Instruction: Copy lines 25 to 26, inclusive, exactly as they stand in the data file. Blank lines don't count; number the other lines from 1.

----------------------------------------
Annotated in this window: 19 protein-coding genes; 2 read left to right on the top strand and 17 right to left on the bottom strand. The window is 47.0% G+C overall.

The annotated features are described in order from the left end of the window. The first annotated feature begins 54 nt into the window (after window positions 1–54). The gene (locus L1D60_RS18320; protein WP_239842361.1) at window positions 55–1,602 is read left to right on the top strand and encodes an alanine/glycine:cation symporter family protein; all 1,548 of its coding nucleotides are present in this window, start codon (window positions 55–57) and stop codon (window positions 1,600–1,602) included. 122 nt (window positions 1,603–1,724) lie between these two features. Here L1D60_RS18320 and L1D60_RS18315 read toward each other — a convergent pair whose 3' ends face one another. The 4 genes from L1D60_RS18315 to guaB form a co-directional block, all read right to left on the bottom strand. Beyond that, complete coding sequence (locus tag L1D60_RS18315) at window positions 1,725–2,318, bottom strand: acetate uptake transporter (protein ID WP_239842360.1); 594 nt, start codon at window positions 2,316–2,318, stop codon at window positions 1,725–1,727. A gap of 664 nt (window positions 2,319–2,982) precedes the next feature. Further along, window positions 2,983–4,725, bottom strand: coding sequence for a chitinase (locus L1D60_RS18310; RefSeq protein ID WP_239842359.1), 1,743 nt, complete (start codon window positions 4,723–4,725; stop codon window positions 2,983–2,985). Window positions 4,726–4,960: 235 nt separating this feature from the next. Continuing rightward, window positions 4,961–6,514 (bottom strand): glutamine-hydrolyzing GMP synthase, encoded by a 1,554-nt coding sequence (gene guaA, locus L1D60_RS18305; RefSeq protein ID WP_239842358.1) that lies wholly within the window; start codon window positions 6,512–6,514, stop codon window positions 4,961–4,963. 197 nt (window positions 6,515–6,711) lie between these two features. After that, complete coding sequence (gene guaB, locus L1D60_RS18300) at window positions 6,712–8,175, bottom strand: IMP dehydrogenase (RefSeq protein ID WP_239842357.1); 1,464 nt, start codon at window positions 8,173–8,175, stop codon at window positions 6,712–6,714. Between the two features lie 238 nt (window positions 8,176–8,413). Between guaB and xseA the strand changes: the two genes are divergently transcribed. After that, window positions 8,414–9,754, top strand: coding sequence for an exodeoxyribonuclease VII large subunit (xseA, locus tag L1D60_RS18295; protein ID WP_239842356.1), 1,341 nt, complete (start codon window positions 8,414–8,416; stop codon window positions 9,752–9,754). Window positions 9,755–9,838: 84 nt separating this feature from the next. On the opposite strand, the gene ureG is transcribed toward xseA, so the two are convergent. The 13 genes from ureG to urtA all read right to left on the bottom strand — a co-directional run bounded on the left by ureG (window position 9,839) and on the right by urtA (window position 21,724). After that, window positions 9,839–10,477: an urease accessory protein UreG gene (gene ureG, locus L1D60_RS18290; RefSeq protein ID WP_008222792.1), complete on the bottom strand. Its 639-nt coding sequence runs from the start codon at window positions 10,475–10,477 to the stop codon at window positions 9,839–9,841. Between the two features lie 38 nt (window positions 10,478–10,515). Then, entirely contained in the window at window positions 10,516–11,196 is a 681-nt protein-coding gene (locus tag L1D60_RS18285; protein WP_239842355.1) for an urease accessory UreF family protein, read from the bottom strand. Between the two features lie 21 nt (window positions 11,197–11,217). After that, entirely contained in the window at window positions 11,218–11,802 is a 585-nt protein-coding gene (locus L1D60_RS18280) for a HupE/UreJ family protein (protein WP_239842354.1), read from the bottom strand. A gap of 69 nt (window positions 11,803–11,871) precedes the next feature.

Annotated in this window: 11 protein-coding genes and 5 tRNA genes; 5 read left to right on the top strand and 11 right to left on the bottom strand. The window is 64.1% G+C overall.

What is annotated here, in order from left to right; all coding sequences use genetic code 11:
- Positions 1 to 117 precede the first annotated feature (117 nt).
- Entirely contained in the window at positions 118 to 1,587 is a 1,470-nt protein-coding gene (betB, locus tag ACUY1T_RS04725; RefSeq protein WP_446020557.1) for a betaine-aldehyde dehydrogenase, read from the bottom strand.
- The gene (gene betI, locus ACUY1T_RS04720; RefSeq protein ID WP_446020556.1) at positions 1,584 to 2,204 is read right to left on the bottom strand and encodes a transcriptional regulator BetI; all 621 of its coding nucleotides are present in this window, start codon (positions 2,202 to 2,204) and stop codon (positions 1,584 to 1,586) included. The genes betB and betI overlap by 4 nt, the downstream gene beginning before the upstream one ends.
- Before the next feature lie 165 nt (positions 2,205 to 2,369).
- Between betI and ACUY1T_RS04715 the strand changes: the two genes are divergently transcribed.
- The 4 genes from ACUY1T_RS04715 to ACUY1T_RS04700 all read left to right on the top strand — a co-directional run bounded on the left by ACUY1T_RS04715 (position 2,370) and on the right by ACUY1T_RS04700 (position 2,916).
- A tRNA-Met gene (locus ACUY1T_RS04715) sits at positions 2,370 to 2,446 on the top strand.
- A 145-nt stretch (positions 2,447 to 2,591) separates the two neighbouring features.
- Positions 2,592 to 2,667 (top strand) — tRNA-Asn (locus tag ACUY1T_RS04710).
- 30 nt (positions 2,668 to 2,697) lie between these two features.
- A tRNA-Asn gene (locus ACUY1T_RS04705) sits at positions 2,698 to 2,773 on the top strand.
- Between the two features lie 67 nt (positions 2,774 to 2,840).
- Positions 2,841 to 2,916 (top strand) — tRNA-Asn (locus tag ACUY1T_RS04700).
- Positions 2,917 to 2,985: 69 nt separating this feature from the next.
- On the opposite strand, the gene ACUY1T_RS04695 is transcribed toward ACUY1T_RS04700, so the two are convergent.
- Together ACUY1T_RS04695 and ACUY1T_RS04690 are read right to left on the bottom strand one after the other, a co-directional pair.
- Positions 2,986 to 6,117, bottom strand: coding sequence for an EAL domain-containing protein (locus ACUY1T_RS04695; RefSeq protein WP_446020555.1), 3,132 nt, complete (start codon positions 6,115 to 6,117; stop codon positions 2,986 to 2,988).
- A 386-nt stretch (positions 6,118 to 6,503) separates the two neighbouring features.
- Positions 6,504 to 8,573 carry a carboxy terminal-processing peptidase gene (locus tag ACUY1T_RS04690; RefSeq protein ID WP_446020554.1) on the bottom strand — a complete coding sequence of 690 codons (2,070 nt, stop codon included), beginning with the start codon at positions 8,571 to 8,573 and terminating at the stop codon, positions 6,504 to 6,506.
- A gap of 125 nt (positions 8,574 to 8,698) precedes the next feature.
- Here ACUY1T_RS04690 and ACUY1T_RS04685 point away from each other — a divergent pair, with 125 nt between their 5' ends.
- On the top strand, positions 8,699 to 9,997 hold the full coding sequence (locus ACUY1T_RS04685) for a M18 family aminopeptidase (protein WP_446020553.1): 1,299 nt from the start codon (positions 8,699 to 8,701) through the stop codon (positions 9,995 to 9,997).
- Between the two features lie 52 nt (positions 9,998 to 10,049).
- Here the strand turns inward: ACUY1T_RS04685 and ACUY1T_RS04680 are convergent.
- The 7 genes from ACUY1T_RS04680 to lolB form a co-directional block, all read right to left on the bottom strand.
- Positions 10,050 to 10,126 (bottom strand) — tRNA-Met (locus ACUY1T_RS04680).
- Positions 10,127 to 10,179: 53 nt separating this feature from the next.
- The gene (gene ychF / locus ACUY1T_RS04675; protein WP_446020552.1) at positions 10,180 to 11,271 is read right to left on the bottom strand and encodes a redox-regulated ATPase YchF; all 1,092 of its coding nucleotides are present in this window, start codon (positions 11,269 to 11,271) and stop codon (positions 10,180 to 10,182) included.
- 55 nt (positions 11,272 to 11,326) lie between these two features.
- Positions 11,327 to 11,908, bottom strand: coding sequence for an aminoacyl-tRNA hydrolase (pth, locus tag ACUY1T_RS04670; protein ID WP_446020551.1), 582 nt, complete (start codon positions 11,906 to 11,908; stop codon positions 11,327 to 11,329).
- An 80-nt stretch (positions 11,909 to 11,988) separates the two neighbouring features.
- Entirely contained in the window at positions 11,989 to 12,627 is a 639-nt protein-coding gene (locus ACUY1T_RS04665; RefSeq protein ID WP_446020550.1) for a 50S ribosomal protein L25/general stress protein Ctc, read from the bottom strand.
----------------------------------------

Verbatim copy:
- Here ACUY1T_RS04690 and ACUY1T_RS04685 point away from each other — a divergent pair, with 125 nt between their 5' ends.
- On the top strand, positions 8,699 to 9,997 hold the full coding sequence (locus ACUY1T_RS04685) for a M18 family aminopeptidase (protein WP_446020553.1): 1,299 nt from the start codon (positions 8,699 to 8,701) through the stop codon (positions 9,995 to 9,997).